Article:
the list. Each month visas will be issued, according to
registration lottery rank order, to those ready for visa issuance
for that month. Once 55,000 visas are issued, the program ends.
Registrants for this year's lottery will have to have their visa in
hand by September 30, 1999 at the latest. You must be
prepared to act promptly if your name is selected.


How will I know if I was not selected?

The State Department will not notify applicants who are not
selected. The only way you will know that you are not selected is
if you have not received a registration notification letter before the
date the INS officially states that it has stopped notifying people
(expected to between April and July of 1998).


Is there an application fee to enter the lottery?

No. There is no government application fee for submitting a
lottery application. If you win the lottery, you will pay a special
DV-99 case processing fee later. Winners will also have to pay
regular visa fees at the time of visa issuance. Certain law firms
and immigration consultants offer application services and the
fees for such services may vary. IT IS NOT NECESSARY TO
USE SUCH A SERVICE.


Can someone selected in the lottery receive a waiver of any of the
grounds of visa ineligibility on the basis of winning the lottery?

No. There is no special provision for the waiver of any grounds
of visa ineligibility for lottery winners other than those provided
for in the Immigration and Nationality Act. Also, holders of J 1
visas with a two year home residency requirement will not be
able to receive a waiver of this requirement by virtue of being
selected in the lottery. A holder of a J visa can still enter the
lottery, but he/she will have to qualify for a residency waiver in
the same manner as is normally required to get such a waiver.
Because all visas must be issued by the end of September
1999, individuals who have not yet begun their home residency
are effectively precluded (unless they are able to get a waiver of
the home residency requirement quickly).


May someone apply for a DV-99 visa if they are already registered
in another visa category?

Yes.


In what region is my native country assigned?

(1) Africa

Algeria
Angola
Benin
Botswana
Burkina Faso
Burundi
Cameroon
Cape Verde
Central African Republic
Chad
Comoros
Congo
Cote d'Ivoire (Ivory Coast)
Djibouti
Egypt
Equatorial Guinea
Eritrea
Ethiopia
Gabon
Gambia, The
Ghana
Guinea (Conakry)
Guinea-Bissau
Kenya
Lesotho
Liberia
Libya
Madagascar
Malawi
Mali
Mauritania
Mauritius
Morocco
Mozambique
Namibia
Niger
Nigeria
Rwanda
Sao Tome and Principe
Senegal
Seychelles
Sierra Leone
Somalia
South Africa
Sudan
Swaziland
Tanzania
Togo
Tunisia
Uganda
Zaire
Zambia
Zimbabwe

(2) Asia

Afghanistan
Bahrain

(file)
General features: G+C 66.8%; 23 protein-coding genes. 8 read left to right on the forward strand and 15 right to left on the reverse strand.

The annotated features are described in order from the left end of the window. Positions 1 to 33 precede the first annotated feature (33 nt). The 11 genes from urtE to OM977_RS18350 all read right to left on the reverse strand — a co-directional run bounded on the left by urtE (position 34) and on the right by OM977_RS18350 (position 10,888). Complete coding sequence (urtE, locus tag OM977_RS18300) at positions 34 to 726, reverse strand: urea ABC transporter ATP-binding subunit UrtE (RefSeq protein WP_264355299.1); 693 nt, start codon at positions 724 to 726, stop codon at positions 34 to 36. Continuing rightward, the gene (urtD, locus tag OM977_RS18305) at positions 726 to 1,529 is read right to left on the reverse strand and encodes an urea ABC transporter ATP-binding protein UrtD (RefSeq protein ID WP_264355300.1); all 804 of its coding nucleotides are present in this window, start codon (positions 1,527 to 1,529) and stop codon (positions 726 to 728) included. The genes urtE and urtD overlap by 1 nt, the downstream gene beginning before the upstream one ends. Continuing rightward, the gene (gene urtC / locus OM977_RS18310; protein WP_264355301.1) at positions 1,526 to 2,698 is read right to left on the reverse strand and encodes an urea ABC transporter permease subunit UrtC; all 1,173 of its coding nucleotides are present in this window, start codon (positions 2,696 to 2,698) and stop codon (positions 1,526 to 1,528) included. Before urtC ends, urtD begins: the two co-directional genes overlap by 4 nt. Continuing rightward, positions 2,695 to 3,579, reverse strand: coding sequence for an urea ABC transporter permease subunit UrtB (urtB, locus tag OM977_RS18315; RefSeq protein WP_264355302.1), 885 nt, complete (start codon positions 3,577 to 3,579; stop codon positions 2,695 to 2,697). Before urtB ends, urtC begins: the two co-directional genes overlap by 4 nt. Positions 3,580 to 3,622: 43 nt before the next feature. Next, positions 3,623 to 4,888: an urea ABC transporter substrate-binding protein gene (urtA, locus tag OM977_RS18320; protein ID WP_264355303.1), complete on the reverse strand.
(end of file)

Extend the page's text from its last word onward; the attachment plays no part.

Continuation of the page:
Bangladesh
Bhutan
Brunei
Burma
Cambodia
China-mainland (not eligible for DV-99)
China-Taiwan (not eligible for DV-99)
Hong Kong
India (not eligible for DV-99)
Indonesia
Iran
Iraq
Israel
Japan
Jordan
Korea, North
Korea, South (not eligible for DV-99)
Kuwait
Laos
Lebanon
Malaysia
Maldives
Mongolia
Nepal
Oman
Pakistan
Philippines (not eligible for DV-99)
Qatar
Saudi Arabia
Singapore
Sri Lanka
Syria
Thailand
United Arab Emirates
Vietnam (not eligible for DV-99)
Yemen

(3) Europe

Albania
Andorra
Armenia
Austria
Azerbaijan
Belarus
Belgium
Bosnia and Herzegovina (including components)
Bulgaria
Croatia
Cyprus
Czech Republic
Denmark
Estonia
Finland
France (including components and dependent areas overseas)
Georgia
Germany
Greece
Hungary
Iceland
Ireland
Italy
Kazakhstan
Kyrgyzstan
Latvia
Liechtenstein
Lithuania
Luxembourg
Macedonia, The Former Yugoslav Republic of Malta
Moldova
Monaco
Montenegro
Netherlands (including components and dependent areas overseas)
Northern Ireland
Norway
Poland (not eligible for DV-99)
Portugal (including components and dependent areas overseas)
Romania
Russia
San Marino
Serbia
Slovakia
Slovenia
Spain
Sweden
Switzerland
Tajikistan
Turkmenistan
Turkey
Ukraine
United Kingdom (not eligible for DV-99; NOTE: natives of
Northern Ireland and Hong Kong are eligible, but natives of Anguilla,
Bermuda, British Virgin Islands, Caymen Islands, Falkland Islands,
Gibralter, Montserrat, Pitcairn, St. Helena, and the Turks and Caicos
Islands are not eligible)
Uzbekistan
Vatican City (an independent city under the jurisdiction of the
Holy See)

(4) North America

Bahamas, The
Canada (not eligible for DV-99)
United States

(5) Oceania

Australia
Fiji
Kiribati
Marshall Islands
Micronesia, Federated States of
Nauru
New Zealand
Palau
Papua New Guinea
Solomon Islands
Tonga
Tuvalu
Vanuatu
Western Samoa

(6) South America, Mexico, Central America, and the Caribbean

Antigua and Barbuda
Argentina
Barbados
Belize
Bolivia
Brazil
Chile
Colombia (not eligible for DV-99)
Costa Rica
Cuba
Dominica
Dominican Republic (not eligible for DV-99)
Ecuador
El Salvador (not eligible for DV-99)
Grenada
Grenadines
Guatemala
Guyana
Haiti
Honduras
Jamaica (not eligible for DV-99)
Mexico (not eligible for DV-99)
Nicaragua
Panama
Paraguay
Peru
St. Kitts and Nevis
St. Lucia
St. Vincent and the Grenadines
Suriname
Trinidad and Tobago
Uruguay
Venezuela

------------------------------------------------------------------

HOW TO APPLY FOR THE LOTTERY

There is no form for the DV-99 lottery. All that is required is
that the proper information is typed or clearly printed in the
Roman alphabet on a plain sheet of paper, the application
is signed by the applicant, a proper photograph is included
and the application is sent in a properly addressed envelope
via regular mail.

Each application must contain the following information and
documents:

1. APPLICANT'S FULL NAME

Last Name, First Name and Middle Name
(Italicize Last Name/Surname/Family Name)
Example: Doe, John James [remember to italicize
last name]